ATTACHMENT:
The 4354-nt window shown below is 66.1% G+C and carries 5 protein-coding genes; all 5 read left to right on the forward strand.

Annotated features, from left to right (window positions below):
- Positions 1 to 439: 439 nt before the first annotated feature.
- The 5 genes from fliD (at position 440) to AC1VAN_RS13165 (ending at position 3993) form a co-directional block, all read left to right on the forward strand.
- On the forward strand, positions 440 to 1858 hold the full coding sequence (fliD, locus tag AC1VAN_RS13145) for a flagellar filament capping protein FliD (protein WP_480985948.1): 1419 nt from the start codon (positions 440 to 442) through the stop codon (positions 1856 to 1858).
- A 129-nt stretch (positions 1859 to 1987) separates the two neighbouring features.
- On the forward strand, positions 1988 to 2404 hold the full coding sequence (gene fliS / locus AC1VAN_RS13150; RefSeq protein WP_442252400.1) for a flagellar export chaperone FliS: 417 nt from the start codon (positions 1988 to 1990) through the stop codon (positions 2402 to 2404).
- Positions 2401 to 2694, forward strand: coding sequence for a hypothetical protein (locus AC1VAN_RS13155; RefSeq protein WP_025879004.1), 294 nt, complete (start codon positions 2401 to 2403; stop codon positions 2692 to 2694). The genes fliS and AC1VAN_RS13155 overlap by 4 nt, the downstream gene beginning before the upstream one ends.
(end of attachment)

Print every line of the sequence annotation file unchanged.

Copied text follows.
The 4354-nt window shown below is 66.1% G+C and carries 5 protein-coding genes; all 5 read left to right on the forward strand.

Annotated features, from left to right (window positions below):
- Positions 1 to 439: 439 nt before the first annotated feature.
- The 5 genes from fliD (at position 440) to AC1VAN_RS13165 (ending at position 3993) form a co-directional block, all read left to right on the forward strand.
- On the forward strand, positions 440 to 1858 hold the full coding sequence (fliD, locus tag AC1VAN_RS13145) for a flagellar filament capping protein FliD (protein WP_480985948.1): 1419 nt from the start codon (positions 440 to 442) through the stop codon (positions 1856 to 1858).
- A 129-nt stretch (positions 1859 to 1987) separates the two neighbouring features.
- On the forward strand, positions 1988 to 2404 hold the full coding sequence (gene fliS / locus AC1VAN_RS13150; RefSeq protein WP_442252400.1) for a flagellar export chaperone FliS: 417 nt from the start codon (positions 1988 to 1990) through the stop codon (positions 2402 to 2404).
- Positions 2401 to 2694, forward strand: coding sequence for a hypothetical protein (locus AC1VAN_RS13155; RefSeq protein WP_025879004.1), 294 nt, complete (start codon positions 2401 to 2403; stop codon positions 2692 to 2694). The genes fliS and AC1VAN_RS13155 overlap by 4 nt, the downstream gene beginning before the upstream one ends.